Some diesel stereotypes still apply, such as our TDI’s appetite for long-legged road trips. In December, the Passat traveled west to the Rose Bowl in Pasadena, California. Both driver and passenger praised the comfortable, spacious cabin and marveled at the strong acceleration and great gas mileage. They appreciated the generous trunk that held everything from down coats to flip-flops. After adding more than 3000 miles to the Passat’s odometer, the road trippers had only one complaint. “On the pebbly western roadways, there’s a lot of road noise in the cabin,” the driver noted.

On another long-haul trip to the east coast, contributor Tony Swan raved about the Passat’s easy-cruising demeanor. “This car loves the open road, and I love being in it when I’m looking at 500-mile days,” he wrote. Yet Swan also pointed out that the diesel ownership experience isn’t quite as stress-free as driving a gas-fueled car. “They’ve gotten the noise out of diesel engines. They’ve improved performance and efficiency. They’ve gotten the soot out of the exhaust. But diesel fuel continues to be very nasty stuff. It’s hard to keep it off your hands during refills, no matter how well maintained the pump.”

Closer to home, we’ve become accustomed to driving past our usual gas station to the nearest diesel source one mile in the wrong direction. Fortunately, we make relatively few trips to the pump. Even with the longer warm-up times in the subzero weather, average fuel economy has remained steady at 39 mpg. We continue to put 600 miles on the odometer between fill-ups on a regular basis. To date, our most efficient tank covered 49 miles for every gallon consumed. Impressive fuel economy is one diesel stereotype that doesn’t need rewriting.

Months in Fleet: 10 months
Current Mileage: 30,701 miles Average Fuel Economy: 39 mpg
Fuel Tank Size: 18.5 gallons Fuel Range: 722 miles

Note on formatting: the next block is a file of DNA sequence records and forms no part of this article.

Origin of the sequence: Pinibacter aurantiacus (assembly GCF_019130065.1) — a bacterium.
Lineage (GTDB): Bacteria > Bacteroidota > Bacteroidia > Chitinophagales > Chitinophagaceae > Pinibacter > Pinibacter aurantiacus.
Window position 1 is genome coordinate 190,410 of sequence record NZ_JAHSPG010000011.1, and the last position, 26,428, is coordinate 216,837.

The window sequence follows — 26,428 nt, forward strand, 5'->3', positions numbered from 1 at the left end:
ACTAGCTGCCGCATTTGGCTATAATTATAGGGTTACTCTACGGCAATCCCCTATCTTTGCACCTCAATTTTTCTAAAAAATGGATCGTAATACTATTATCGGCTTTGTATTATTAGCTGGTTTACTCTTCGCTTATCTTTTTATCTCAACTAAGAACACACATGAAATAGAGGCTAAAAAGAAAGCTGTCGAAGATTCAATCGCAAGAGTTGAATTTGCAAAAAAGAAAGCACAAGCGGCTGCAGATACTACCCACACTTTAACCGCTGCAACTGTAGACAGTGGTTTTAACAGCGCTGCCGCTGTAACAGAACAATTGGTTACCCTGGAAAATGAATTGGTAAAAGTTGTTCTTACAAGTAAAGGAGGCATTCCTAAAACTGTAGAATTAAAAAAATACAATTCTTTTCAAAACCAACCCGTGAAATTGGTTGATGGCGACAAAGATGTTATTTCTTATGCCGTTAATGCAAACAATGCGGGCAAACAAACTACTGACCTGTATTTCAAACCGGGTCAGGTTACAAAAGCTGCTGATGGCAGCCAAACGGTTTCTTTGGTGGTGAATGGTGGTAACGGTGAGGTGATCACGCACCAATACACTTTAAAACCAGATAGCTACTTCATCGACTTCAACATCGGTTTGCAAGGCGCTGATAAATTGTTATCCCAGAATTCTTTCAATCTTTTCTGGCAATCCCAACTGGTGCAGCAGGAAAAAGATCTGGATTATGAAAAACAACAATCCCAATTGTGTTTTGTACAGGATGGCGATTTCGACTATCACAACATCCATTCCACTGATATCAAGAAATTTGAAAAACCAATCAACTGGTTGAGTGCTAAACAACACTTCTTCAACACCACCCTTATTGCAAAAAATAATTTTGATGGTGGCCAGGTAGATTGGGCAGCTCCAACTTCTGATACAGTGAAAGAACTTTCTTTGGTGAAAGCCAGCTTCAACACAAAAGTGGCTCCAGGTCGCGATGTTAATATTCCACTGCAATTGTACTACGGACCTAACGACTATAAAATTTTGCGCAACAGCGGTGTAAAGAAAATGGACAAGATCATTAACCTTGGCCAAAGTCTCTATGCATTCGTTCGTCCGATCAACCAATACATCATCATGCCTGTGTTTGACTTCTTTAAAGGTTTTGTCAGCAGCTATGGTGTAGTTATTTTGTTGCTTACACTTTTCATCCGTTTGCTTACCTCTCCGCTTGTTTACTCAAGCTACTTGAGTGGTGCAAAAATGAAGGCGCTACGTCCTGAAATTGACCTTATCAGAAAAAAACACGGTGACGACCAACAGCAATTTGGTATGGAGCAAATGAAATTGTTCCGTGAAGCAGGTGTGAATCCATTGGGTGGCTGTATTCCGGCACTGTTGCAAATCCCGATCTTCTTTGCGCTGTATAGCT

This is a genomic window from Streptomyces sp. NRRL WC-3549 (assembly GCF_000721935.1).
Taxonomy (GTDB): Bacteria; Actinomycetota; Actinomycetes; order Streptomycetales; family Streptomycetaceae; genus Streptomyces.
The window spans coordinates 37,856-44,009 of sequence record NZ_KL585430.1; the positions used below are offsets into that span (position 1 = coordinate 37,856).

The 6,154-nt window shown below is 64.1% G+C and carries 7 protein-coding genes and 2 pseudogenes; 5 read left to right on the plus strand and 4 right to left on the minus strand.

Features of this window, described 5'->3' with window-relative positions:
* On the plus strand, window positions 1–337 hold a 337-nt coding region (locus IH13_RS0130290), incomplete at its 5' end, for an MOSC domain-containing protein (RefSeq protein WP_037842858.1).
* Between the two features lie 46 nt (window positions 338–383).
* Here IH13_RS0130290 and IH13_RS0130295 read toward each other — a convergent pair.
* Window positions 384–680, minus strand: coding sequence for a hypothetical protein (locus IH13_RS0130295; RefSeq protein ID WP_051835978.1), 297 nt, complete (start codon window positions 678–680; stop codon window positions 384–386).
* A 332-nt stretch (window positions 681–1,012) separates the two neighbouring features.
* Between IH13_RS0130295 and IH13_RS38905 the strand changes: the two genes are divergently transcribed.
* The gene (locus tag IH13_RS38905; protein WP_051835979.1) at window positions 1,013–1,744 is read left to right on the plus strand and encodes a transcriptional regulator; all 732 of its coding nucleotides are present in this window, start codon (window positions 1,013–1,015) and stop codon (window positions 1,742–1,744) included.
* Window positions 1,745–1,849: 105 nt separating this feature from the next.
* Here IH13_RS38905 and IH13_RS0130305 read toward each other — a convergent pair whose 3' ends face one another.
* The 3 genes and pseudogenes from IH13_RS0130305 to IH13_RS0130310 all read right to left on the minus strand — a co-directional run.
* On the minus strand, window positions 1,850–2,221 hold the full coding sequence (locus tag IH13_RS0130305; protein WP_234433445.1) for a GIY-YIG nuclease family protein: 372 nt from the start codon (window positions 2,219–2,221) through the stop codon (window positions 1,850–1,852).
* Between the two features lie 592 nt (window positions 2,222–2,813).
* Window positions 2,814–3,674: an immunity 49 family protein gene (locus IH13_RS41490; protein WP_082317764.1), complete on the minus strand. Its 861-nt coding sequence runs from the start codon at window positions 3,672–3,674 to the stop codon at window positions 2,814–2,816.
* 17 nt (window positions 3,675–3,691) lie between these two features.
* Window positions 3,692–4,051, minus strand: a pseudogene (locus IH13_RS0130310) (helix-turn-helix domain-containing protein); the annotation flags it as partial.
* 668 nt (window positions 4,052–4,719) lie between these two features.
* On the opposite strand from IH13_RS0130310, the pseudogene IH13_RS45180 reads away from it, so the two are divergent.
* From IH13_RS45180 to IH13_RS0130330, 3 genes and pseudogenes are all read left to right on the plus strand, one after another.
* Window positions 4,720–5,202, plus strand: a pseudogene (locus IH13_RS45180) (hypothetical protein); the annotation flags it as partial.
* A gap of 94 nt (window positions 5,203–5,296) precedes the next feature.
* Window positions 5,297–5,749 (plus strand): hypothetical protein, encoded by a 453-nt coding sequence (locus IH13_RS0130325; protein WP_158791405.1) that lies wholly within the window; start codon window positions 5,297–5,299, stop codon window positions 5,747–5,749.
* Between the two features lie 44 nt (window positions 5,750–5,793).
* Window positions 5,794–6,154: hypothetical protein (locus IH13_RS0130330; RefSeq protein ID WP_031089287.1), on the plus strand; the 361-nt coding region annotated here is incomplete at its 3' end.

Service: $0 Normal Wear: $0 Repair: $0
Unscheduled Urea-Solution Additions: $0

The Volkswagen Passat is officially a naturalized American citizen. Now built in Tennessee and firmly in touch with our customs, the latest version targets mainstream appeal by prioritizing size and value over substance and dynamics. It is larger and cheaper than the car it replaced, with simplified build configurations and more rear-seat legroom. Yet for all its concessions to American tastes, it’s the remote-start button on our long-term Passat’s key fob that indicates the Germans have fully embraced our culture. Nothing says “America” like burning fuel in your empty, parked car.

For us, though, a Volkswagen’s appeal lies in its European flavor, and we worried that this Passat would dilute the common man’s German brand. Our skepticism was mollified when the Passat won its first two comparison tests. (Check them out here and here.) In beating out Asian and American competitors, Volkswagen reminded us that practicality and road manners aren’t mutually exclusive. Newer and sharper competitors pushed the Passat into last place in a subsequent four-car comparo, which isn’t to say we didn’t still like the car. In fact, the Passat was still intriguing enough for us to sign on for a 40,000-mile test, this time with the TDI engine that wasn’t installed in any of the comparo-contesting cars.

American Car, European Engine

The compression-ignition engine is a good sign that Volkswagen hasn’t completely abandoned its roots. The Passat’s optional diesel is still its best engine and a segment exclusive that makes it oh-so-European. (Mazda will soon offer some competition with an oil burner in its excellent 6, our current favorite in the segment.) Under our car’s Opera Red Metallic hood, Volkswagen’s signature 2.0-liter turbo-diesel four-cylinder produces 140 horsepower and 236 lb-ft of torque. Since a manual transmission is only offered on the base TDI and ours is a top-shelf SEL Premium, our car is equipped with a six-speed dual-clutch automatic.

Our powertrain combo is good for EPA fuel-economy estimates of 30 mpg city and 40 mpg highway, numbers that actually mean something in the real world. Through more than 17,000 miles of mixed driving, we’ve averaged 39 mpg. That makes the Passat the rare car with the extraordinary ability to turn Car and Driver staffers into motorists who can meet or even exceed EPA estimates. The mileage is even more impressive when you consider that we rarely modify our driving style when behind the VW’s steering wheel.

On the flip side, the diesel four-banger is hardly quick. In our initial testing, our Passat managed to hit 60 mph in 8.5 seconds and cover the quarter-mile in 16.6 seconds at 83 mph. Top speed is governed to 113 mph, but we’re more frustrated by the permanent stability control that restricts lateral acceleration to 0.82 g on the skidpad. In our panic-stop tests from 70 mph, the Passat covered 181 feet, in line with family-car standards.